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Department of Anthropology and Sociology

Issues in Mind, Culture and Psychiatry

Course Code:
Unit value:
Year of study:
Year 1 or Year 2
Taught in:
Term 1
This course is concerned with the ways the mind and mental illness are understood in different cultural contexts. The course starts with an introduction to psychoanalytical ideas and how they have been applied in different cultural contexts, then moves to consider more recent approaches to transcultural psychiatry. How can we understand altered states of mind, such as spirit possession? How do new technologies such as brain scans change the ways in which we envision the relationship between mind and body, nature and culture, self and society? Using ethnography to challenge the universality of psychiatric knowledge, this course examines how illness classifications are the result of political and epistemological struggles, both on local and global scales.


This course is available only to students taking the MA in Medical Anthropology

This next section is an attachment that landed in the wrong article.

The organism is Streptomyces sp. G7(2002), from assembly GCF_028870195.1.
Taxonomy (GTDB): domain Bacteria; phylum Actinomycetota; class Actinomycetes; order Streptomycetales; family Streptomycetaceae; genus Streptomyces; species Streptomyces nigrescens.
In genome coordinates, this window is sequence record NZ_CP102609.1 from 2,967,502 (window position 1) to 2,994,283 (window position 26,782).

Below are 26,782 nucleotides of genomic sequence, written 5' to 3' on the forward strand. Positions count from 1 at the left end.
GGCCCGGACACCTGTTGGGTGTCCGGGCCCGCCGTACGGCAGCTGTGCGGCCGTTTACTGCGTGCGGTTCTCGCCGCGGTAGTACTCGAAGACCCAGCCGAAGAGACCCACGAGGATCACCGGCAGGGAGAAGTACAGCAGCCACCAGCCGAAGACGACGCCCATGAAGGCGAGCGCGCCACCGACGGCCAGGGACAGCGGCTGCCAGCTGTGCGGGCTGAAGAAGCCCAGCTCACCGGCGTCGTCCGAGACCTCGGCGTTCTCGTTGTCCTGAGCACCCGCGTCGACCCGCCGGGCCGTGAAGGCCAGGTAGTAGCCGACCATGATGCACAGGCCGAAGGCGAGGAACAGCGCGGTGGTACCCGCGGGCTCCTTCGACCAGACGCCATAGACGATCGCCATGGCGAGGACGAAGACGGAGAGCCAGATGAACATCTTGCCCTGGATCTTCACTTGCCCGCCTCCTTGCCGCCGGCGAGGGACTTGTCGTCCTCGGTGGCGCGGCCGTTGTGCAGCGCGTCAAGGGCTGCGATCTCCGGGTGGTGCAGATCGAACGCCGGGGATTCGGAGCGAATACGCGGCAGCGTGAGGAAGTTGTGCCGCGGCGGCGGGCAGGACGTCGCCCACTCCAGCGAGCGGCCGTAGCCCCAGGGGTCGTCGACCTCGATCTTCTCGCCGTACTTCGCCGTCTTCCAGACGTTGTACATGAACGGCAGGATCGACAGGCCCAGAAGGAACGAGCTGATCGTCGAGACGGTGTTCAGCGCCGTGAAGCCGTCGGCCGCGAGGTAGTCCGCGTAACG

Objectives and learning outcomes of the course

The successful student will have a basic understanding of the different concepts that are used to understand the link between mind, culture and society. The course will foster a critical engagement with issues of global health and illness classification.

Scope and syllabus

Topics covered include neuroanthropology, the anthropology of dreams, psychoanalysis in Europe and Japan, Post-Traumatic Stress Disorder and gender dysphoria as conceptualised in the Diagnostic and Statistical Manual of Mental Disorders (DSM).

Method of assessment

The written exam will count for 60%. Coursework will count for 40% towards the final mark.